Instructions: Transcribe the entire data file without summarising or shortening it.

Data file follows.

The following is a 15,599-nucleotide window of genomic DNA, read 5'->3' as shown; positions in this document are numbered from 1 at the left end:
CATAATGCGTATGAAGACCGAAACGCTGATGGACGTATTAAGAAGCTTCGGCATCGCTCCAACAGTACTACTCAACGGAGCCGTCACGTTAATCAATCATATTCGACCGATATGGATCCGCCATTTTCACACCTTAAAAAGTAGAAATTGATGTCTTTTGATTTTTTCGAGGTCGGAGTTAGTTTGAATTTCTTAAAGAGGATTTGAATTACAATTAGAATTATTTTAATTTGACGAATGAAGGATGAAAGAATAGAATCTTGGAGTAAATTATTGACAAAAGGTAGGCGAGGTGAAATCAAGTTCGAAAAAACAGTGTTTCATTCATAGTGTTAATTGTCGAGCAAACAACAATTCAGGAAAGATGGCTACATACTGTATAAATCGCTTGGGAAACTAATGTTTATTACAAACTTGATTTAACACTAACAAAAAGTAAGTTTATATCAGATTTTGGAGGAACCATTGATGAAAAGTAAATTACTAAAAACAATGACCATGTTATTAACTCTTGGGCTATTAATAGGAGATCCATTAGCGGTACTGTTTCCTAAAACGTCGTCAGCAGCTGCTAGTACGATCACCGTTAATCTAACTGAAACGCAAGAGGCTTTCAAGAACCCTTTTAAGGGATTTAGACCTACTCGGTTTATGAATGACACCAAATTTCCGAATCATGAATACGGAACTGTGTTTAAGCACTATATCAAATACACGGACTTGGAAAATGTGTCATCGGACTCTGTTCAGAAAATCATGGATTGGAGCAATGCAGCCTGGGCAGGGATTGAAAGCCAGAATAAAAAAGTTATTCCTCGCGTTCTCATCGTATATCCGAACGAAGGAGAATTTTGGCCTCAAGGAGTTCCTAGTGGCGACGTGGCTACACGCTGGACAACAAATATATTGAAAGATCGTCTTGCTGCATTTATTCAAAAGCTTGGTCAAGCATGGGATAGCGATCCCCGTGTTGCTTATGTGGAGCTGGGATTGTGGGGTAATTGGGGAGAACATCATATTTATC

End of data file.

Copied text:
The following is a 15,599-nucleotide window of genomic DNA, read 5'->3' as shown; positions in this document are numbered from 1 at the left end:
CATAATGCGTATGAAGACCGAAACGCTGATGGACGTATTAAGAAGCTTCGGCATCGCTCCAACAGTACTACTCAACGGAGCCGTCACGTTAATCAATCATATTCGACCGATATGGATCCGCCATTTTCACACCTTAAAAAGTAGAAATTGATGTCTTTTGATTTTTTCGAGGTCGGAGTTAGTTTGAATTTCTTAAAGAGGATTTGAATTACAATTAGAATTATTTTAATTTGACGAATGAAGGATGAAAGAATAGAATCTTGGAGTAAATTATTGACAAAAGGTAGGCGAGGTGAAATCAAGTTCGAAAAAACAGTGTTTCATTCATAGTGTTAATTGTCGAGCAAACAACAATTCAGGAAAGATGGCTACATACTGTATAAATCGCTTGGGAAACTAATGTTTATTACAAACTTGATTTAACACTAACAAAAAGTAAGTTTATATCAGATTTTGGAGGAACCATTGATGAAAAGTAAATTACTAAAAACAATGACCATGTTATTAACTCTTGGGCTATTAATAGGAGATCCATTAGCGGTACTGTTTCCTAAAACGTCGTCAGCAGCTGCTAGTACGATCACCGTTAATCTAACTGAAACGCAAGAGGCTTTCAAGAACCCTTTTAAGGGATTTAGACCTACTCGGTTTATGAATGACACCAAATTTCCGAATCATGAATACGGAACTGTGTTTAAGCACTATATCAAATACACGGACTTGGAAAATGTGTCATCGGACTCTGTTCAGAAAATCATGGATTGGAGCAATGCAGCCTGGGCAGGGATTGAAAGCCAGAATAAAAAAGTTATTCCTCGCGTTCTCATCGTATATCCGAACGAAGGAGAATTTTGGCCTCAAGGAGTTCCTAGTGGCGACGTGGCTACACGCTGGACAACAAATATATTGAAAGATCGTCTTGCTGCATTTATTCAAAAGCTTGGTCAAGCATGGGATAGCGATCCCCGTGTTGCTTATGTGGAGCTGGGATTGTGGGGTAATTGGGGAGAACATCATATTTATC